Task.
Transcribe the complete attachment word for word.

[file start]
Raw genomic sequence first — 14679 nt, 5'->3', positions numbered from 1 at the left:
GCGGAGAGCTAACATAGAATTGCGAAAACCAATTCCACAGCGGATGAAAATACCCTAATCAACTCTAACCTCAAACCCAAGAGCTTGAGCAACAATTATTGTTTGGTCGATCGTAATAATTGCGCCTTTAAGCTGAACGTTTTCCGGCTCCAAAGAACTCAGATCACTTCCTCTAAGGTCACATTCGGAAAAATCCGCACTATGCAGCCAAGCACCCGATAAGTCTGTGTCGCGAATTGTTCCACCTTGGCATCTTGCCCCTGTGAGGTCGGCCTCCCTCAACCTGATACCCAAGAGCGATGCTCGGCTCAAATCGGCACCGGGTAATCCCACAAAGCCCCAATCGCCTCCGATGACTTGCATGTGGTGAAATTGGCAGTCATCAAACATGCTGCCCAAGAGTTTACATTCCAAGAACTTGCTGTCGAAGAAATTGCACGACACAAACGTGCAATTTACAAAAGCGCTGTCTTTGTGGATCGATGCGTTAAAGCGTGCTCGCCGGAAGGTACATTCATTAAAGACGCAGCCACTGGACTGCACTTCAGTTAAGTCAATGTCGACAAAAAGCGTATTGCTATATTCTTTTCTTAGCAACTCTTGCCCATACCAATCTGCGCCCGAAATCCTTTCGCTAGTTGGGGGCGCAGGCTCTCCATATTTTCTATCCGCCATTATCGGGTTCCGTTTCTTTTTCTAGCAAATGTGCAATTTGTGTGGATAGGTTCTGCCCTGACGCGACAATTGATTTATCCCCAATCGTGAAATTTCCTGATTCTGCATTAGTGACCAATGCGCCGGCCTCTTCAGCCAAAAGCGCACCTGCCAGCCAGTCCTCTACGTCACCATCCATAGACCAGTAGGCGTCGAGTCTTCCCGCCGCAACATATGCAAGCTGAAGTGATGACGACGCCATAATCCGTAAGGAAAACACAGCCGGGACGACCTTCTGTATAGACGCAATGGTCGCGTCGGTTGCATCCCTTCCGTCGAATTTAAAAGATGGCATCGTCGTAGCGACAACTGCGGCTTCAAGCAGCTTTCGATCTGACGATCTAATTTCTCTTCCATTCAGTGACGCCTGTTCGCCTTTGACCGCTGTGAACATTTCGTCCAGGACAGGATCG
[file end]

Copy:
Raw genomic sequence first — 14679 nt, 5'->3', positions numbered from 1 at the left:
GCGGAGAGCTAACATAGAATTGCGAAAACCAATTCCACAGCGGATGAAAATACCCTAATCAACTCTAACCTCAAACCCAAGAGCTTGAGCAACAATTATTGTTTGGTCGATCGTAATAATTGCGCCTTTAAGCTGAACGTTTTCCGGCTCCAAAGAACTCAGATCACTTCCTCTAAGGTCACATTCGGAAAAATCCGCACTATGCAGCCAAGCACCCGATAAGTCTGTGTCGCGAATTGTTCCACCTTGGCATCTTGCCCCTGTGAGGTCGGCCTCCCTCAACCTGATACCCAAGAGCGATGCTCGGCTCAAATCGGCACCGGGTAATCCCACAAAGCCCCAATCGCCTCCGATGACTTGCATGTGGTGAAATTGGCAGTCATCAAACATGCTGCCCAAGAGTTTACATTCCAAGAACTTGCTGTCGAAGAAATTGCACGACACAAACGTGCAATTTACAAAAGCGCTGTCTTTGTGGATCGATGCGTTAAAGCGTGCTCGCCGGAAGGTACATTCATTAAAGACGCAGCCACTGGACTGCACTTCAGTTAAGTCAATGTCGACAAAAAGCGTATTGCTATATTCTTTTCTTAGCAACTCTTGCCCATACCAATCTGCGCCCGAAATCCTTTCGCTAGTTGGGGGCGCAGGCTCTCCATATTTTCTATCCGCCATTATCGGGTTCCGTTTCTTTTTCTAGCAAATGTGCAATTTGTGTGGATAGGTTCTGCCCTGACGCGACAATTGATTTATCCCCAATCGTGAAATTTCCTGATTCTGCATTAGTGACCAATGCGCCGGCCTCTTCAGCCAAAAGCGCACCTGCCAGCCAGTCCTCTACGTCACCATCCATAGACCAGTAGGCGTCGAGTCTTCCCGCCGCAACATATGCAAGCTGAAGTGATGACGACGCCATAATCCGTAAGGAAAACACAGCCGGGACGACCTTCTGTATAGACGCAATGGTCGCGTCGGTTGCATCCCTTCCGTCGAATTTAAAAGATGGCATCGTCGTAGCGACAACTGCGGCTTCAAGCAGCTTTCGATCTGACGATCTAATTTCTCTTCCATTCAGTGACGCCTGTTCGCCTTTGACCGCTGTGAACATTTCGTCCAGGACAGGATCG